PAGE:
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On the Record with Rose: Will Steiner

image of Brightspot employee Will Steiner

Will has been working for Brightspot since July 2017.

Rose continued her series of interviews in January by sitting down with Will Steiner, a software engineer who came to Brightspot from VCU in 2017. In the two and a half years, Will has distinguished himself with his back-end knowledge and made significant contributions to multiple projects including the launches of Special Olympics in 2018 and The Los Angeles Times last summer. During their conversation, Rose and Will talk about how he has grown as an engineer since starting at Brightspot, his experience playing in the Perfect Sense Unified Challenge, and much more.

You came to Brightspot after graduating from VCU about two years ago. What attracted you to Brightspot initially?
Initially, I discovered Brightspot at the school career fair. I was really interested in how they separated development tasks and how those teams worked together. I was looking for an opportunity that allowed me to focus on an individual aspect of the full stack and that's what Brightspot offered me.

Instead of just jumping in and trying to build something that works, I've learned to take a step back, figure out what needs to be done, and establish a plan to get it done right.
Will Steiner, Software Engineer

Last year, you played a critical role in the launch of The Los Angeles Times redesign. Can you tell me more about how you contributed to the project and what you learned from that experience?
As a team, we worked together to solve some really hard problems that we, as a company, had never encountered before. I never thought I'd build something that printed a newspaper! 

I had various roles throughout the life cycle of the project, working on a variety of integrations to help discover, curate, and distribute the news, which required a lot of trouble shooting and problem solving to figure out to how it all worked. My biggest takeaway was understanding how a news organization operates both in its long-term technical goals and how it works with outside sources to meet those demands. The Los Angles Timesnow uses Brightspot to produce all of its articles, so it was neat to see how we could improve all of its various work flows.

How do you feel that your skills as a developer have grown over the past two years?
Exposure and experience. I would say the most significant improvement has been the maturity of my programming. Instead of just jumping in and trying to build something that works, I've learned to take a step back, figure out what needs to be done, and establish a plan to get it done right. I have become more proficient with Java and explored new technologies and vendors, for example commenting and authentication platforms, to meet client requirements.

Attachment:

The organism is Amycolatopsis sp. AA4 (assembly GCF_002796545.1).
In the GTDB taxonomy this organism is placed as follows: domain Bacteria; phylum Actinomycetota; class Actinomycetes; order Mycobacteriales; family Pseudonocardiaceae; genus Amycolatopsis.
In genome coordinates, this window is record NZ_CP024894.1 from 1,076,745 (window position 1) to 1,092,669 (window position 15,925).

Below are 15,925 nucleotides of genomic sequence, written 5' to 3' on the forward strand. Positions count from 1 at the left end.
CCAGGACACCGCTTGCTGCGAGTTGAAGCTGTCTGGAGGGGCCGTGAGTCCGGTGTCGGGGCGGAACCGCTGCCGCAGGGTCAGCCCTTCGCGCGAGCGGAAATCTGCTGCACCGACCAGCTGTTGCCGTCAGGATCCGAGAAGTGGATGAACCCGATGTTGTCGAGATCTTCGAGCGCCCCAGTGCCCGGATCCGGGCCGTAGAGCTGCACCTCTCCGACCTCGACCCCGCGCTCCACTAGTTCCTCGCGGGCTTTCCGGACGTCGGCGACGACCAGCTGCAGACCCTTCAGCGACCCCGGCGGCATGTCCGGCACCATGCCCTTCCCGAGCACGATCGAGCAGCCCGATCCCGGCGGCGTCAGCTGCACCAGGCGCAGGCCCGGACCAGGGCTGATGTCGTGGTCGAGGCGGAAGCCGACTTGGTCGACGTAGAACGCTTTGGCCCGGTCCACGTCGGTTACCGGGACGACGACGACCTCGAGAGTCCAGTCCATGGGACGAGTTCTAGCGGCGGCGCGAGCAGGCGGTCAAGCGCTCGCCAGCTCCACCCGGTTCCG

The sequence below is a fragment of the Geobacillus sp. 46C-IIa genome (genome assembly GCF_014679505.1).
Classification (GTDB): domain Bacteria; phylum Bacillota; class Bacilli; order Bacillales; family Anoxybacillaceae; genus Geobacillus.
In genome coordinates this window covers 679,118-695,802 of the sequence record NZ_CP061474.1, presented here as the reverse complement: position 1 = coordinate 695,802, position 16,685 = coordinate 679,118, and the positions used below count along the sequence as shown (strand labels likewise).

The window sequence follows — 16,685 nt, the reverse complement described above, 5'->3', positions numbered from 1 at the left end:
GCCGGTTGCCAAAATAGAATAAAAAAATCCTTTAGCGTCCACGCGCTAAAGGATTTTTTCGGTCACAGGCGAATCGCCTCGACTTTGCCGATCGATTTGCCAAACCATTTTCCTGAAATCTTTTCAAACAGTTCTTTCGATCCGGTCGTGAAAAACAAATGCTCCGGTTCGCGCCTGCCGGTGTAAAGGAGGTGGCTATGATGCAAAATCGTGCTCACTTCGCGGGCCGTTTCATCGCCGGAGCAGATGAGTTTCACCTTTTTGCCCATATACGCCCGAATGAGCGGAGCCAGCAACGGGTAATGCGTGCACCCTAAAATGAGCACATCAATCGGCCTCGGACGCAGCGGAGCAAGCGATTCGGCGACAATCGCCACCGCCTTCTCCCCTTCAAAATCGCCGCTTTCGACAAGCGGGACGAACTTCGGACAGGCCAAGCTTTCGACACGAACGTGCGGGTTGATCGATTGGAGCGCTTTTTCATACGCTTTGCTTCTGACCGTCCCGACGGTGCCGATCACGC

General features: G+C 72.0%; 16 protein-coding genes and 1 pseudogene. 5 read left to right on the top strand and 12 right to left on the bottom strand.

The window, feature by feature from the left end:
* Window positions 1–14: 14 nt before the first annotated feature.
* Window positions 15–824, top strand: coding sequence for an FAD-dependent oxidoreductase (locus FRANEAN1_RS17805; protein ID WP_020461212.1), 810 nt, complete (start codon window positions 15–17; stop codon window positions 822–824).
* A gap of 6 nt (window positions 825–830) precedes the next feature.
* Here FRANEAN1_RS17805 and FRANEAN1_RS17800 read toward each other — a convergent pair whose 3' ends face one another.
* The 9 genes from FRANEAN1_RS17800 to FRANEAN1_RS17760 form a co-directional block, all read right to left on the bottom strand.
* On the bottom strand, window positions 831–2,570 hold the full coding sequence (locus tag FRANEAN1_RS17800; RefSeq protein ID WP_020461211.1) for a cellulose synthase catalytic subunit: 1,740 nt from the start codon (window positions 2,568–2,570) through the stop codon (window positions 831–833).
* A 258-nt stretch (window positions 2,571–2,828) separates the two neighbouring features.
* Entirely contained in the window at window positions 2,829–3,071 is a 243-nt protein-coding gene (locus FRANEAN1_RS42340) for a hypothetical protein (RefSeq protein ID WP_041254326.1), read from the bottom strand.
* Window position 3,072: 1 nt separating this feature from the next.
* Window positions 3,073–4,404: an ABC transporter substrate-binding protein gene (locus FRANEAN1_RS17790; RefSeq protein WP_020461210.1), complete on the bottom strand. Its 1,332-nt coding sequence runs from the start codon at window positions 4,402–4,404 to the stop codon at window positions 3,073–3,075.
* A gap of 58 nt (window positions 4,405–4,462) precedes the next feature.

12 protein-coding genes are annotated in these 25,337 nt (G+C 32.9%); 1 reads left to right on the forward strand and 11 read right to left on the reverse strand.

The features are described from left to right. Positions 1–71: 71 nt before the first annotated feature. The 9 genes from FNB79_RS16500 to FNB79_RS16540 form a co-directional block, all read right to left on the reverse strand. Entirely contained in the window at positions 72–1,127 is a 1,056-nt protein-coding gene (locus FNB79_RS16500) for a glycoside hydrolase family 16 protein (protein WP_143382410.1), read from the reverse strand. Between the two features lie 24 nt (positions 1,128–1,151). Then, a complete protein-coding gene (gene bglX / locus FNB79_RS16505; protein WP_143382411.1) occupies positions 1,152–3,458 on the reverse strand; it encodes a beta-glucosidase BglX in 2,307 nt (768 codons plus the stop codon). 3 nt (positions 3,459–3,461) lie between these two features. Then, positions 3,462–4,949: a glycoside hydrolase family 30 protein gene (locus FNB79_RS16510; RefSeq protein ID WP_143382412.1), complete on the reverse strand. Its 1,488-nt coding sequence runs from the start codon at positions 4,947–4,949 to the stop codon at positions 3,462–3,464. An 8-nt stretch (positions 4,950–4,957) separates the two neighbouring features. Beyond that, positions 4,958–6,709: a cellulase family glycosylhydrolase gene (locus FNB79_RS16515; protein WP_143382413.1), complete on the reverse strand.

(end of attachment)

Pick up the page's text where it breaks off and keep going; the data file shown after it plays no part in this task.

What inspired you to become a software engineer?
I think it was my curiosity. In high school, I was really into film making and went to a specialized art school. While I was there, I took classes in graphic and web design where I learned the basics of HTML. Something about writing code and seeing it appear was really neat to me. I started to get more involved with interaction by learning Javascript and took the experience out of the classroom, continuing to experiment with technology in my free time. When college came around, I made the switch to math and computer science and haven't looked back.

How do you think Brightspot best benefits our clients?
It's a great platform for publishing. It works as an out-of-the-box solution for many customers, but can be customized and fine tuned for the specific business needs of our clients.

In 2018, you played in the Perfect Sense Unified Challenge golf tournament alongside wounded veterans and others participants from The First Tee and Special Olympics. What did you take away from that experience? 
I took a lot away, particularly in seeing how people overcome their obstacles. It was great trading stories with my group and working together on the course. I know I helped brighten their day, and the experience was very humbling. It was a truly inspiring event and enforced the need to acknowledge, learn, and enjoy each other.

Besides the people, what is your favorite part about working for Brightspot?
I think the level of involvement with projects is really exciting. You get to take part in every aspect of delivery. Your opinion matters and you are free to express concerns, propose new features, and make an impact. The company itself is amazing! The free lunch is awesome as are the tickets to local sporting events. Brightspot really gives back to its employees.

What are your favorite activities or hobbies to do outside of the office?
I love to be outside. Hiking is always a go-to activity. When it's warmer I like to go to the Potomac and kayak. I enjoy cycling and exploring all of the local trails. And as nerdy as it sounds, I enjoy reading and learning about new programming trends.

What was the last concert you went to?
For Halloween, I dressed up as a lime slice and saw Umphrey’s McGee at the Anthem.

What excites you about 2020?
It's new year and a new decade with a lot of room for improvement. My best bud is getting married and I'm looking forward to being part of his ceremony. There are new opportunities and chances to learn from the past mistakes and approach them differently. 

Rose Pleskow Brightspot employee
About the Author
Rose Pleskow has been working at Brightspot since 2011 as a content and quality assurance specialist. In addition to writing employee profiles, Rose has played a critical role on a variety of client projects with her keen eye for detail and Brightspot publishing expertise. She has contributed to the launch of various projects ranging from SpecialOlympics.org to Amazon Science and Healthgrades.
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